So anyways, I’ve been hopping around How To Eat for months now and figured it was time that I got back on track and back in order – and that means bread. Bread, however, is a problem at the moment.
While I have a tin of dried yeast in the fridge (that’s past its best before date) and managed to get my hands on flour this morning, strong flour, or bread flour, is impossible to come by and as for fresh yeast, well, that’s not going to happen; although Dutchy, the baker down the road that we buy our everyday sourdough from, said he can sell me some fresh yeast as long as I’m not intending on putting him out of business. I think he was joking.
As an aside, there is a difference between plain flour and strong or bread flour and it’s in the protein levels. The higher the protein level the higher the gluten and kneading the dough is what develops this network of gluteny strands to give the dough its stretch, elasticity and produce the airy holes that it needs. So, now you know.
There’s a lot being written about bread and, in particular, sourdough at present. My Facebook and Instagram feeds are filled with hungry “mother starters” bubbling away in jars in kitchens around the country. I’ve been tempted, but my attention span is such that I’m sure I’d lose interest way too quick. I suppose that’s why I laughed when I read somewhere that sourdough starter is a little like Tamagotchis for the thirty pluses – you have to keep feeding them or they die.
Then there’s the whole (inconvenient truth) thing that it takes quite a while to actually get good at making sourdough. People have written entire memoirs about their journeys with sourdough.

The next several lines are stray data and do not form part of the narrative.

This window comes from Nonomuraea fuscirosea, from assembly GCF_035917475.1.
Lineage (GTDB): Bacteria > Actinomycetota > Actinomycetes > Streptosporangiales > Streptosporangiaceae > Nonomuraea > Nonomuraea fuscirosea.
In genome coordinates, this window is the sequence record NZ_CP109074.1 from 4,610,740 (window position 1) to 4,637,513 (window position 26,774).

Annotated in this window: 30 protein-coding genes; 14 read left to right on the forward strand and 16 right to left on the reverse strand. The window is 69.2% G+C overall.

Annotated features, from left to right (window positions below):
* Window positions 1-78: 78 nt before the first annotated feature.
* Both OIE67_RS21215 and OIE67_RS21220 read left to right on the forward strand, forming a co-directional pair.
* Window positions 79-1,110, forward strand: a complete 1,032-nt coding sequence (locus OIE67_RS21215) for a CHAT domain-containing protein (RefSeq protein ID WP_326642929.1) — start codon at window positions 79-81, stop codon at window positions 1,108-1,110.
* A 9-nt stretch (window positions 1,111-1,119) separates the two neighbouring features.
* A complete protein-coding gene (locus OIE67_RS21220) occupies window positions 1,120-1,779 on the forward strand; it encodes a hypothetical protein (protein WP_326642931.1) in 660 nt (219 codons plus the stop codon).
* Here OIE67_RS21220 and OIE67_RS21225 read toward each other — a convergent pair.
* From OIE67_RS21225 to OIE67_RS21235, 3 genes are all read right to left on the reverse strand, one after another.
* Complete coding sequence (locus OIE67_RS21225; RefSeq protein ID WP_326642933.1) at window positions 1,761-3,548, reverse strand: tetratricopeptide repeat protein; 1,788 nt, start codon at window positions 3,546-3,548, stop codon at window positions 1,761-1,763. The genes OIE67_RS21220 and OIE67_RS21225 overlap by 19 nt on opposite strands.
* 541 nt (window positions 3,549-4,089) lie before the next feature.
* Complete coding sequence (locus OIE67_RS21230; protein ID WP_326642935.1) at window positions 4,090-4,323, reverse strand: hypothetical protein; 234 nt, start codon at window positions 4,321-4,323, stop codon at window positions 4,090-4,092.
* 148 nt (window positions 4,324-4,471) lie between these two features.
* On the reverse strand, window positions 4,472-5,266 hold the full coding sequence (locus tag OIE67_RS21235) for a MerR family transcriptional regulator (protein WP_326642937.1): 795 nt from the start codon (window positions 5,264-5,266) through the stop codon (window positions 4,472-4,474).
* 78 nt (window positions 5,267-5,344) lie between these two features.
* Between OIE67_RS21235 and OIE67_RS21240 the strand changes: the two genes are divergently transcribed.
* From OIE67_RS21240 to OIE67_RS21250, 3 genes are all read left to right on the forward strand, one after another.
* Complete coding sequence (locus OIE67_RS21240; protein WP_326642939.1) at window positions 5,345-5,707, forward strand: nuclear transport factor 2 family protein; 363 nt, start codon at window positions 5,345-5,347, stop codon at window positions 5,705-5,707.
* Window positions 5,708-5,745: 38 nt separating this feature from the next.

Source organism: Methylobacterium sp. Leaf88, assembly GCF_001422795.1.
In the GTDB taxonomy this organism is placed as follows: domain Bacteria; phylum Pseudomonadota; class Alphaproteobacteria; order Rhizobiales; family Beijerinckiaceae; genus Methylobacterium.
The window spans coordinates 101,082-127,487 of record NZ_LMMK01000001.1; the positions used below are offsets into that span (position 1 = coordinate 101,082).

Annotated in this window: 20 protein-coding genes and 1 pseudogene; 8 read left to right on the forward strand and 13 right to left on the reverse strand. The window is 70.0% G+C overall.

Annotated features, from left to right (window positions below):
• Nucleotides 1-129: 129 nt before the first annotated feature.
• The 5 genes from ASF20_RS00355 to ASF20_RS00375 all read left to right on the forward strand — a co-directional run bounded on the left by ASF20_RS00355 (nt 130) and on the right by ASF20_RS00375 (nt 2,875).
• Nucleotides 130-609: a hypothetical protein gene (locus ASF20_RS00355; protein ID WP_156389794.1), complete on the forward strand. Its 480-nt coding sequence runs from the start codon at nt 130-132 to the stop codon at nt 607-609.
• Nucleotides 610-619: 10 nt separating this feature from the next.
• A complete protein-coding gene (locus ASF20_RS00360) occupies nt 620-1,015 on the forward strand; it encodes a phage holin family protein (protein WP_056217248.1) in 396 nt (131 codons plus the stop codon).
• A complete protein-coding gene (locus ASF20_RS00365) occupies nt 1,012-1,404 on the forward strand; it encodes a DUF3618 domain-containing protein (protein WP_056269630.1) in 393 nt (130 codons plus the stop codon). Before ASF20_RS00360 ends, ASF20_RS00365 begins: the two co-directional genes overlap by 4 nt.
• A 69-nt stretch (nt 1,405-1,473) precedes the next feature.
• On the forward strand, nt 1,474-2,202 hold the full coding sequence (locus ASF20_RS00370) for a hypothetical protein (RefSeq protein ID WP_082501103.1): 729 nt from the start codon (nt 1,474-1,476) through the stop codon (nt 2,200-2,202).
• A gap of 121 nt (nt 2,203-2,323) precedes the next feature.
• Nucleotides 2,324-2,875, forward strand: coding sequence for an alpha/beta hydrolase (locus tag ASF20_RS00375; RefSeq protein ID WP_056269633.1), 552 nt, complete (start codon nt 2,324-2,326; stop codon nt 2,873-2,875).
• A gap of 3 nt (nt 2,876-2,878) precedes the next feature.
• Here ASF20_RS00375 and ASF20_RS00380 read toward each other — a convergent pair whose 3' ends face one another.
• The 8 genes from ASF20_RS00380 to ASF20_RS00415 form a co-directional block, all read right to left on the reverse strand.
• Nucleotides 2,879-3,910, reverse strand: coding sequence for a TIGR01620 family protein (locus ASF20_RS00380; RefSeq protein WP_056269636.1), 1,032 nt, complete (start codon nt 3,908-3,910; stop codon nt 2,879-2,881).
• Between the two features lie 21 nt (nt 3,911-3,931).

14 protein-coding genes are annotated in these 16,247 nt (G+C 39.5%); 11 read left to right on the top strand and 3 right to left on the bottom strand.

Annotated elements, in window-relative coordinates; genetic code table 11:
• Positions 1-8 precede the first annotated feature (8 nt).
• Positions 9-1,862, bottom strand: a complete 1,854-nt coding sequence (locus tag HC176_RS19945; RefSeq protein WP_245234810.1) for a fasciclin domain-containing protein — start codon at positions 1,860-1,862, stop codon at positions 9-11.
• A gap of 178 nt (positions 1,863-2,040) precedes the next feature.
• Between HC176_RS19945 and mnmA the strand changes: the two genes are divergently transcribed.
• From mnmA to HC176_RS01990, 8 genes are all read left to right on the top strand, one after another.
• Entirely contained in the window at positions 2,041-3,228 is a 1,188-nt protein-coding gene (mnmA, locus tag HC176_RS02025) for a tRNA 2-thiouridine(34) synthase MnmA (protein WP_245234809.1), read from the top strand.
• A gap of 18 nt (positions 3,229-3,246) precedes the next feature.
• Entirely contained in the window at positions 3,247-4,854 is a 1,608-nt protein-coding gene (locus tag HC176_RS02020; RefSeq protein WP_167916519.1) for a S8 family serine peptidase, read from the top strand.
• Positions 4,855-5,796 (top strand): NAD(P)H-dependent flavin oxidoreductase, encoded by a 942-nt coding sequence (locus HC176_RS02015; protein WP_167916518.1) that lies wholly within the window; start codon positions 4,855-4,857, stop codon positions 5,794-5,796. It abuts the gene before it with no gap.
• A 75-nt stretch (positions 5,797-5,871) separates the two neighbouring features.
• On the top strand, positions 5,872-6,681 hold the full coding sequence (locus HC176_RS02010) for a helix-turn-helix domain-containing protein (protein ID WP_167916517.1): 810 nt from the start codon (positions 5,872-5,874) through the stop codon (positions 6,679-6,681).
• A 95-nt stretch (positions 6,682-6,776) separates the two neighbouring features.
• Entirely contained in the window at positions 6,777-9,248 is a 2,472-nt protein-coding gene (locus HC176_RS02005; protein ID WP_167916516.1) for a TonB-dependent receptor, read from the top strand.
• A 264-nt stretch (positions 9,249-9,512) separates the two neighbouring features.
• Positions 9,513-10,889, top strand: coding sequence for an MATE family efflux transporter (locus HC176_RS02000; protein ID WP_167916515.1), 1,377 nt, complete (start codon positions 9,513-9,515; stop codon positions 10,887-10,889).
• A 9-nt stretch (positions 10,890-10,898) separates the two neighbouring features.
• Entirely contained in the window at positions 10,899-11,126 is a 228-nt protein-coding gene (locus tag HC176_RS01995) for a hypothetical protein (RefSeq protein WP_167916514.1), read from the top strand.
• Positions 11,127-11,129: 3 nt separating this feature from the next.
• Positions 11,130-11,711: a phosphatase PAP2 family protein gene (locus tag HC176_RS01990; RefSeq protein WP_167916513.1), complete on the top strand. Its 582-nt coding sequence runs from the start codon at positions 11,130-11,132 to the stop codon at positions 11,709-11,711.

I do, however, totally understand why people are getting into making their own bread – especially now. There’s something so comforting about getting your hands into flour and kneading the dough; bread dough is for adults what play-doh is for kids. I get that.
Bread is, however, something that I need to practice and get better at. I make an excellent (if I do say so myself) mushroom and rosemary focaccia, and even manage a better than passable flat bread. Bread itself, though, is something that I haven’t baked much of – and that’s a problem because I’m working on the 3rd draft of a novel that features an awful lot of bread and baking.
Nigella’s white bread recipe is, though, going to have to wait until strong bread flour is back in stock and Dutchy is recovered after the thousands of hot cross buns he made for Easter and I get the courage to ask him for fresh yeast.
In the meantime, I decided I’d bake one of Nigella’s other bread recipes in order to fulfil the bread-making requirement – at least for now. This one, her soft white dinner rolls, doesn’t need fresh yeast and doesn’t expressly call for strong flour. You’ll find the recipe here. I made them completely by hand because I had the ice cream maker churning with frozen yoghurt and I couldn’t be faffed moving my stand mixer to a spare bit of bench. Besides, a little bit of kneading action is a great way to end the day job week.
While I’ll never be able to do the “bake six identical bread rolls” thing that they do in Bake-Off (again, it’s about my attention span) these look pretty good – and tasted fabulous.
I’ve taken on the challenge to cook my way through Nigella Lawson’s How To Eat. You can find other episodes here.
Hi, Jo – You truly are my food hero.
I do make my own gluten-free bread (for Richard).
In a breadmaker – no fuss – no muss — and definitely no kneading.
Sacrilege – I know!
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